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Saudis delay jobless figures again, raising doubt about pledge to youth

A picture taken on January 31, 2020 shows young Saudis gathering at the Riyadh Season Boulevard in the Saudi capital [FAYEZ NURELDINE/AFP via Getty Images]
Young Saudis gather at the Riyadh Season Boulevard in the Saudi capital on 31 January 2020 [FAYEZ NURELDINE/AFP via Getty Images]

Saudi Arabia has delayed the publication of highly sensitive unemployment data for the fourth time, raising questions about Crown Prince Mohammed Bin Salman's modernisation plan which pledged to create more jobs for millions of unemployed young people.

The Kingdom's labour market report for the third quarter of 2020 was meant to be published in late December, but was rescheduled several times before officials simply removed the release date from the Saudi Statistics Authority website. The authority is said to need more time "due to the importance of the target period."

The delay was necessary to ensure that data collected from 33,000 households during a period of pandemic restrictions meets the authority's standards, it explained. "The pandemic has had an impact on the economy that affected the Saudi labour market in terms of stability, job losses and job availability. The review of the data and its validity is extended in order to carry out a thorough analysis."

This has raised questions over the direction in which the Crown Prince is taking the Kingdom. Creating enough jobs for the young population is one of the biggest challenges facing Bin Salman as he tries to diversify the economy of the world's largest crude oil exporter. He aims to reduce unemployment among citizens to 7 per cent by 2030.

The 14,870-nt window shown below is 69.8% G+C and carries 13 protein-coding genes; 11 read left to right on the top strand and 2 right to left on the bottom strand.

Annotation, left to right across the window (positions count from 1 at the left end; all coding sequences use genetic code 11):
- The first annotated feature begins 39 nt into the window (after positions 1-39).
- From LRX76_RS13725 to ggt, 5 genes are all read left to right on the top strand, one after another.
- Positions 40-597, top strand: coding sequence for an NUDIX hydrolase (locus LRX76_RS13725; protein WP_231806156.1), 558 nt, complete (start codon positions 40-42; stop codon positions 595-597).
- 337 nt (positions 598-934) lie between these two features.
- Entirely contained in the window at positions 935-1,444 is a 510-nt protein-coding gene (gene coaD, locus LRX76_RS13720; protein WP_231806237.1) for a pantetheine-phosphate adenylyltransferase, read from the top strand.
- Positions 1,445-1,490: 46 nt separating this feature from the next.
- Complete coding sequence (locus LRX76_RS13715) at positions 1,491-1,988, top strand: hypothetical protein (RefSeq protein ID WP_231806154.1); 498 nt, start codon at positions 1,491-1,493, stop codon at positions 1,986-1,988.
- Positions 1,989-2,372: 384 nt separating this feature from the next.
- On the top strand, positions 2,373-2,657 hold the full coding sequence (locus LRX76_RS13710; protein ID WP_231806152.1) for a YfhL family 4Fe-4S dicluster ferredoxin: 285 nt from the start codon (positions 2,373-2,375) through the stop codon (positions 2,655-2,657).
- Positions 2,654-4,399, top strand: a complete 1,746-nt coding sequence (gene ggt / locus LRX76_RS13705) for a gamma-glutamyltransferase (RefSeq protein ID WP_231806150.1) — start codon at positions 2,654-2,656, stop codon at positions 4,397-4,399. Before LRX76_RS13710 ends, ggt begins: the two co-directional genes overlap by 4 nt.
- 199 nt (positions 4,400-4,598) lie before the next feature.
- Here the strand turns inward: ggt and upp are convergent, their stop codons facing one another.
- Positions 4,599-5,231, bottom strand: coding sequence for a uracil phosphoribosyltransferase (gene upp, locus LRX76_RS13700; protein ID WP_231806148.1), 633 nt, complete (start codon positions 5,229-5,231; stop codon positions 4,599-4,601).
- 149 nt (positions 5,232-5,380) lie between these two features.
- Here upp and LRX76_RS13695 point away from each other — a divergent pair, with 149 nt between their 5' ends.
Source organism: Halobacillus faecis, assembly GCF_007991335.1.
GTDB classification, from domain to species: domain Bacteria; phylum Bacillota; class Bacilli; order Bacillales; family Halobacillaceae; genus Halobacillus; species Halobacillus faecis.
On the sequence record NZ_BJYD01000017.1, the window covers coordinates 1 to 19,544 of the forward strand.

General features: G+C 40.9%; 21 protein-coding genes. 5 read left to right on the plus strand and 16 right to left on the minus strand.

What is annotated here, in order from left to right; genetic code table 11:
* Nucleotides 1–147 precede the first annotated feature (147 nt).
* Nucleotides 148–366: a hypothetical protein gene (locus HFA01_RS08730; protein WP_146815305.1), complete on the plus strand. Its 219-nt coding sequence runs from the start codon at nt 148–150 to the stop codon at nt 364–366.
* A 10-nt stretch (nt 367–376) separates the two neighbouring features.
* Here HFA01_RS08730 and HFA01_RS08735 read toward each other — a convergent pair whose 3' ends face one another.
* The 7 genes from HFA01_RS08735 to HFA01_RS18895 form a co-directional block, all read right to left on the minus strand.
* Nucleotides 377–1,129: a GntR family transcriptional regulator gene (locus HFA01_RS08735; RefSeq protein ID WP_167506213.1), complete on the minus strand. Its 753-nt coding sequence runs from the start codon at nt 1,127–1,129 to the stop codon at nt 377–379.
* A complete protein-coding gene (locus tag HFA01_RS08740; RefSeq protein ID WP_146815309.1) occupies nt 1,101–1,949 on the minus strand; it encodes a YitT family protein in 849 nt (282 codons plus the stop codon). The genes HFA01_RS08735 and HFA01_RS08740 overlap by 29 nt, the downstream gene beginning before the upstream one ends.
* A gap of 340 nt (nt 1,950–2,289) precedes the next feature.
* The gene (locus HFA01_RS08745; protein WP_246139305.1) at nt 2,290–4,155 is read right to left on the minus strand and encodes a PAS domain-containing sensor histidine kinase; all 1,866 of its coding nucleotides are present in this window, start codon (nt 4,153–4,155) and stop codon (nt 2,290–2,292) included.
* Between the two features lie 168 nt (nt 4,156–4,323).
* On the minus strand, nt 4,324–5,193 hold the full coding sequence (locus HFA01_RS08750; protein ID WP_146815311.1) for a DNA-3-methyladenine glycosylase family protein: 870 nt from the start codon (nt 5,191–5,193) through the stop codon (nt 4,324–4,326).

As part of his plan to get Saudis into work, Riyadh introduced a number of measures, including restricting jobs to Saudis only and increasing taxes on expatriate workers, which forced many thousands to leave the Kingdom. These policies appear to have had little success.

READ: 'Saudisation' failing to fill gaps left by largest exodus of foreign workers

Indeed, Bin Salman is a long way away from achieving the target. Unemployment hit a record high of 15.4 per cent in the second quarter last year, when the pandemic and lower oil prices struck businesses. It is one of a number of key indicators showing that Saudi economic reforms, launched more than three years ago, are still having little success in creating jobs or developing non-oil-related industries.

More than 50 per cent of jobless Saudis are graduates. This suggests that there is a high demand for professional jobs amongst the country's young people.

A report by the International Monetary Fund (IMF) has concluded that the unemployment crisis in the Middle East and North Africa (MENA) region has the potential to trigger another wave of instability if it isn't addressed. In eight MENA countries, including Saudi Arabia, youth unemployment is more than 30 per cent.

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